When the Starbucks steamroller passed over the land, coffee was enjoying a renaissance sparked by Alfred Peet, who opened his first coffee roaster and shop in the Berkeley hills in 1966 and showed Americans a world of flavors beyond the bland blends they were used to. Peet’s Coffee & Tea gave rise to the Gourmet Ghetto, whose most famous occupant was and is Chez Panisse. Peet died in August at 87, his legacy already assured by those who trained with him—including the three founders of Starbucks, one of whom, Jerry Baldwin, eventually bought Peet’s. And now a new generation is picking up where they left off.
From Atlantic Unbound:
Video: "A Magical Cup"
Corby Kummer tours the cutting edge of the coffee world, where baristas use mesmerizing high-end brewing techniques and light roasts are making a comeback.
"Do It Yourself"
A highly recommended home brewing machine and how to get it.
Peet had a passion for dark roasts—beans heated over a flame, turned constantly, for longer than was traditional in the United States or the northern Europe of his upbringing. He taught his students to roast beans with a subtlety and patient care that few can master. It’s all too easy to char beans in the name of sophistication. The fixation with espresso and milk drinks came only with the Starbucks rollout.
The revolution Peet began was in full flower in the early 1990s, when I researched and wrote The Joy of Coffee (published in 1995 and revised in 2003), with mom-and-pop coffee shops springing up in most cities and many small towns. They largely disappeared once Starbucks started expanding in earnest. Now young roasters and baristas are filling Web sites with notes on their latest visits to small, fair-trade coffee farms and on the sleekest new equipment.
Less noted, but no less important, is a revived appreciation for lighter roasts. This is the gospel of George Howell, whose Coffee Connection became to the Northeast in the 1970s and ’80s what Peet’s was to the Northwest, but with far lighter roasts and an emphasis on brewed coffee rather than espresso and on single-origin coffees rather than the blends of beans from around the world that Peet made his signature. Like so many others, Howell bowed to Starbucks, selling them his name and shops in 1994 and agreeing not to market his own brand of coffee for seven years. He spent his noncompete years working in Brazil and several other coffee-growing countries, pointing producers toward methods for achieving high quality that had long been eroding. To give them incentive, he helped create the “Cup of Excellence,” a contest held in seven Latin American countries each year followed by an online auction in which roasters around the world pay high premiums for the winning beans, which are usually in short supply.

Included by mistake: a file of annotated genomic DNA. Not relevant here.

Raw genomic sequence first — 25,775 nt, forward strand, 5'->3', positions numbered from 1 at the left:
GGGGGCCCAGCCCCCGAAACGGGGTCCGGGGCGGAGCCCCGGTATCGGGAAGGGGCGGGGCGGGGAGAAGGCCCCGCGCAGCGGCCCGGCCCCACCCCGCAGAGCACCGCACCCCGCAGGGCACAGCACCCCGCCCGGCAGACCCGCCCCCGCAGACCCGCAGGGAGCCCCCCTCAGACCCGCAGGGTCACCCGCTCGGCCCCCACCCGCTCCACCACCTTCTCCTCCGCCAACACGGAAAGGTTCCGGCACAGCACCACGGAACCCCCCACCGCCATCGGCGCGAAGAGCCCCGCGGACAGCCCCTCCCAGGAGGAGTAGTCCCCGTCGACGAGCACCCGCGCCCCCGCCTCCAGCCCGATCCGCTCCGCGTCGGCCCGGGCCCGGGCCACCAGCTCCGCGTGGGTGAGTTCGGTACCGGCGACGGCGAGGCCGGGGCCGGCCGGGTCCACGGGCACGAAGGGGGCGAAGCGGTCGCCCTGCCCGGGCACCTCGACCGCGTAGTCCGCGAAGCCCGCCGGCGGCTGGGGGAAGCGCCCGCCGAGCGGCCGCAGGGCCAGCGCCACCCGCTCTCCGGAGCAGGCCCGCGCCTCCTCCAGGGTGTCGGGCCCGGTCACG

Now Howell is back, buying and roasting his own beans near Concord, the proud Colonial-era town near Boston, and baristas across the country are branching out from espresso to the kind of single-origin, lighter-roast coffees he has long championed. Howell has spent three decades honing his taste for clean, pure flavors in the cup and the fruity, singing “acidity” that in coffee terminology is a prized sign of beans raised at high altitudes and carefully picked and processed. His quest is ever for the “blackberry” intensity of beans from his favorite coffee-growing country, Kenya, and his analogy is ever to the subtle distinctions in wine. (Because he can’t use the Coffee Connection name, many of the fans waiting for a Howell return don’t know they can get his beans again—and the name he chose, Terroir Coffee, to evoke the specificity of wine, is hard to say. The name to bookmark is terroircoffee.com.)
A recent wave of excited blog entries about a professional brewing machine designed to showcase just these kinds of flavors had a jazzed charge usually reserved for the latest espresso maker. I knew I had to find one. It didn’t look easy.
The Clover hit the coffee world with the force of a sexy stranger new in town. The stir was understandable. No coffee machine looks quite like it. The action is not in the front but on top, where customers can see it. And it is hypnotic. The barista grinds coffee for each cup and strews the measured grounds into a well with shiny silver walls and a fine-mesh screen at the bottom. A fixed faucet pours hot water over the grounds, and the server stirs the mixture using a flat plastic whisk (baristas swap secret Clover stirring techniques on Web sites). The coffee steeps, gurgling slightly, for 40 to 70 seconds. Without warning, the screen rises to the top of the machine. The brewed liquid is magically sucked beneath, leaving just the grounds at the top, which the barista rakes off with a silver-handled squeegee.
Sightings of the Clover—introduced two years ago by a Stanford-trained, Seattle-based product designer, Zander Nosler, and promoted by Anastasia Chovan (the coffee world abounds with great names)—have been rare. On the East Coast, the Brooklyn-based Café Grumpy (see what I mean about names?) has installed two at its Manhattan location, in Chelsea. Other shops on the coffee vanguard, like Intelligentsia, in Chicago, and Stumptown, in Portland, Oregon, a city that is to coffee today what Seattle was in the first flush of the Starbucks craze, feature them. But outside these coffee hubs the Clover, at an average of $11,000 apiece, is a snow leopard. I clicked on a map at cloverequipment.com and found one machine in service in the Northeast: at a coffee shop less than a mile from where I live.